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Assessing and promoting civil and minority rights in South Africa.

[Source: Politicsweb by Belinda Bozzoli.]

Mr Elijah Moholola has responded to a stinging critique of UCT’s dithering around the banning and relocation of works of art on the campus, with a certain degree of incomprehension. UCTs critics (Elisa Galgut and William Daniels) have called the University out on its “bull***t’, using the arguments of philosopher Harry Frankfurt. Moholola has chosen to read this critique as a compilation of expletives. This is embarrassing for the University and leaves the argument made by Galgut and Daniels untouched.

What Galgut and Daniels, via Frankfurt’s concepts, wish to draw our attention to is the post-truth universe which UCT seems to have bought into in rationalizing away its shameful treatment of some of our most prominent and admired artists. In this universe, people do not always simply lie about things (as former UCT Vice-Chancellor Max Price seems to have done when he reassured me that the University would be building an Art Museum or Gallery in which all the art the University owned could be displayed. There is no sign that such a Gallery is on the cards). They play around with the truth. They obfuscate, bamboozle, mystify, muddle and befuddle. They say the opposite of what they mean. They confuse and perplex, blur and bewilder.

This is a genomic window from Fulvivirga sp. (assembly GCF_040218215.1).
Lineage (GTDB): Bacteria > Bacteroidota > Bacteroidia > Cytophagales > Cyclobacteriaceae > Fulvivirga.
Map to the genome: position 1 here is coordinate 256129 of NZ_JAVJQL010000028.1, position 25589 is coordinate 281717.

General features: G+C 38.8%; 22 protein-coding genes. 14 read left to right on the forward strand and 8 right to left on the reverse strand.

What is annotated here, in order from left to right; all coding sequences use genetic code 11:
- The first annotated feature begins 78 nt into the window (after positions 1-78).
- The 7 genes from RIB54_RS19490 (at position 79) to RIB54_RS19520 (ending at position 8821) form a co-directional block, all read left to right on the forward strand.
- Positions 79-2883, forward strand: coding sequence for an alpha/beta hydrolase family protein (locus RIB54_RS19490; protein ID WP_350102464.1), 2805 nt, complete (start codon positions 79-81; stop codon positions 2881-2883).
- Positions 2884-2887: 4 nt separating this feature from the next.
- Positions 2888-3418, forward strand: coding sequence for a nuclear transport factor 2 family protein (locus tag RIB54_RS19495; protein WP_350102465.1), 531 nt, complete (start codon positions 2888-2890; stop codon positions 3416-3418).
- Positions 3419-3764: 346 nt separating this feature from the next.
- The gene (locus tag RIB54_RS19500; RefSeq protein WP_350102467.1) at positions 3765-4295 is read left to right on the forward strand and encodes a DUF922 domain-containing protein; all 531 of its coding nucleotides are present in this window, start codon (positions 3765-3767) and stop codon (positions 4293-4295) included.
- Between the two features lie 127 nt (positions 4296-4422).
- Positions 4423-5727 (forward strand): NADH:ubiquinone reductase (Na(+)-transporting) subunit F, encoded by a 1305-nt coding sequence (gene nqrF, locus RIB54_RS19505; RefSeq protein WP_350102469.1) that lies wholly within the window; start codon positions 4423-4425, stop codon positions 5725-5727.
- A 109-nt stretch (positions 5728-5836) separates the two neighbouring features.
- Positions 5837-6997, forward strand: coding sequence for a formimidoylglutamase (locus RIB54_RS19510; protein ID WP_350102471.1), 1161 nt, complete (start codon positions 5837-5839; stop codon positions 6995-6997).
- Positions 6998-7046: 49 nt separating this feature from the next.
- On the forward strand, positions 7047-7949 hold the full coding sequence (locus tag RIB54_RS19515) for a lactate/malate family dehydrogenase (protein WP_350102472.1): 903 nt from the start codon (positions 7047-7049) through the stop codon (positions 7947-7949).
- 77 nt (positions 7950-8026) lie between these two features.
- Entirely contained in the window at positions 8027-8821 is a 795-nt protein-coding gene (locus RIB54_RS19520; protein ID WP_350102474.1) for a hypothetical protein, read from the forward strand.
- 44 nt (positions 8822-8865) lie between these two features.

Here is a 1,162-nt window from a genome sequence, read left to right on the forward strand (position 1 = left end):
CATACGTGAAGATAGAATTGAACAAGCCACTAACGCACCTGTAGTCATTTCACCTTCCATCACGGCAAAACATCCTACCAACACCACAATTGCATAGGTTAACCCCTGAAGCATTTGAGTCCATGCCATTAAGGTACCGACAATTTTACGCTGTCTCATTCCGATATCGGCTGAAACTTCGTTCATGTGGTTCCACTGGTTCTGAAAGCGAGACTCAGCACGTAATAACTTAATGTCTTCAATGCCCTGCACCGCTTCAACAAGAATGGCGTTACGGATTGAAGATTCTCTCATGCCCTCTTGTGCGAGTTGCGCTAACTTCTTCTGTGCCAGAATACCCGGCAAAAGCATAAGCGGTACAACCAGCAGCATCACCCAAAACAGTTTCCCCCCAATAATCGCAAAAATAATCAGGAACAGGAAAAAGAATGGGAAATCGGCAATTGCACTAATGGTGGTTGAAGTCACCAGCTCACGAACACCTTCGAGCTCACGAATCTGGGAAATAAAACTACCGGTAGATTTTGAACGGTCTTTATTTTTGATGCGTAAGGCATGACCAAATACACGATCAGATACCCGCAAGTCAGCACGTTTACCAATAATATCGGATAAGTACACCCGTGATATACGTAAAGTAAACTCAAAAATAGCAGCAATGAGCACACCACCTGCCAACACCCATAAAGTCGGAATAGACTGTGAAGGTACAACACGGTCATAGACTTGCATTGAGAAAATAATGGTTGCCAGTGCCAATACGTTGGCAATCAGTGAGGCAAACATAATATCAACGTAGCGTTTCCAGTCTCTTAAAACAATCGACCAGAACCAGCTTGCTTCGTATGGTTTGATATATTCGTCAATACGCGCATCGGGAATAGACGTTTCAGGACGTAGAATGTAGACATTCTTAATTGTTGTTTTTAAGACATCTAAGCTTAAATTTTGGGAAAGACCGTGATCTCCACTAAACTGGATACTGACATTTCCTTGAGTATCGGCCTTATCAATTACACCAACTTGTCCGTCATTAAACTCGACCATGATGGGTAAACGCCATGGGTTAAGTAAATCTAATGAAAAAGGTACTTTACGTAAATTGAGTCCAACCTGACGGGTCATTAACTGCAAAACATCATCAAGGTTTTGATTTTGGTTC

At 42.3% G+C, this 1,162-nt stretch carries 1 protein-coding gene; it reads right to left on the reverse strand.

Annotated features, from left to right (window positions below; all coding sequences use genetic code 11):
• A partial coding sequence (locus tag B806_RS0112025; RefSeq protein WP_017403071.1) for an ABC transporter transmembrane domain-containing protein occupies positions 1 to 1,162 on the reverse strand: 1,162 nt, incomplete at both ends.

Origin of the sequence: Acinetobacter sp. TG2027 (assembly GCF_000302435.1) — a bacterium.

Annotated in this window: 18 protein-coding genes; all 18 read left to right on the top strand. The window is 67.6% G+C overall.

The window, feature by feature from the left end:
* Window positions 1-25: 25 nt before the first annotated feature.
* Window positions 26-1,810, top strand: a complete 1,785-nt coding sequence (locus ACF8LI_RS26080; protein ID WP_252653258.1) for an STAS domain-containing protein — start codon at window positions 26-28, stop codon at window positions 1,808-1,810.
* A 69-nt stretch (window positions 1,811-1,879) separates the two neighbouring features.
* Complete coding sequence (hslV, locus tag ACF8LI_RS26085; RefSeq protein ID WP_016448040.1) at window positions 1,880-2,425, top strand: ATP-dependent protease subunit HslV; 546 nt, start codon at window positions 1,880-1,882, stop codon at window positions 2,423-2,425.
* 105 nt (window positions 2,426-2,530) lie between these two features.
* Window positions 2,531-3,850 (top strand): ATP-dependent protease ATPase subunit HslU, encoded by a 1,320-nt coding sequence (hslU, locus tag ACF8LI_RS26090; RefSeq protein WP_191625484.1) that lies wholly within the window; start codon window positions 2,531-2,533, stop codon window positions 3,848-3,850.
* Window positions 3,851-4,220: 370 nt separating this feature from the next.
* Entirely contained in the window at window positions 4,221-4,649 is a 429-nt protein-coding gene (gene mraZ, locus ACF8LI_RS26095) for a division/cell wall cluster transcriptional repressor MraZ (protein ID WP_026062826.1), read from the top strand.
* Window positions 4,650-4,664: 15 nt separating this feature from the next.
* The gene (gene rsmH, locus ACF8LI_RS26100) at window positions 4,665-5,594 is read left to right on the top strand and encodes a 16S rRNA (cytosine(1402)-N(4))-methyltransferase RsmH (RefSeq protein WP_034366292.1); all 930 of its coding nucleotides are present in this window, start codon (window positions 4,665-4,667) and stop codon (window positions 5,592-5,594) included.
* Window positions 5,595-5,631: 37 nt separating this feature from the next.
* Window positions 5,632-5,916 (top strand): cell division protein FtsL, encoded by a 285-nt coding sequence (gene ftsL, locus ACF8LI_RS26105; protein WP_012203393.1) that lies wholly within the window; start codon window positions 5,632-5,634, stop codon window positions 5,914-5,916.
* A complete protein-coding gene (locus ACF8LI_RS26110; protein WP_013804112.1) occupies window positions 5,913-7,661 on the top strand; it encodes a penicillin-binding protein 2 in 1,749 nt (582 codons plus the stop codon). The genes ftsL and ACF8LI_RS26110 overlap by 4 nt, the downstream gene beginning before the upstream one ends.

This is the game being played by UCT. For example, it appears to have embarked upon an endless process of review and revision about art on the campus, and it seems that no conclusion is ever reached and indeed, none will ever be reached. It is a review that is not a review, because the word “review”; implies that some decisive conclusion will be reached and recommendations made. Meanwhile, artists’ works remain covered, boarded, hidden and disguised while the interminable “consultation” continues.

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South Africa at a Glance
57 700 000 (mid 2018 estimate)
5.1% y/y in October 2018 (CPI) & +6.9 y/y in October 2018 (PPI)
2.2% q/q (3rd quarter of 2018)
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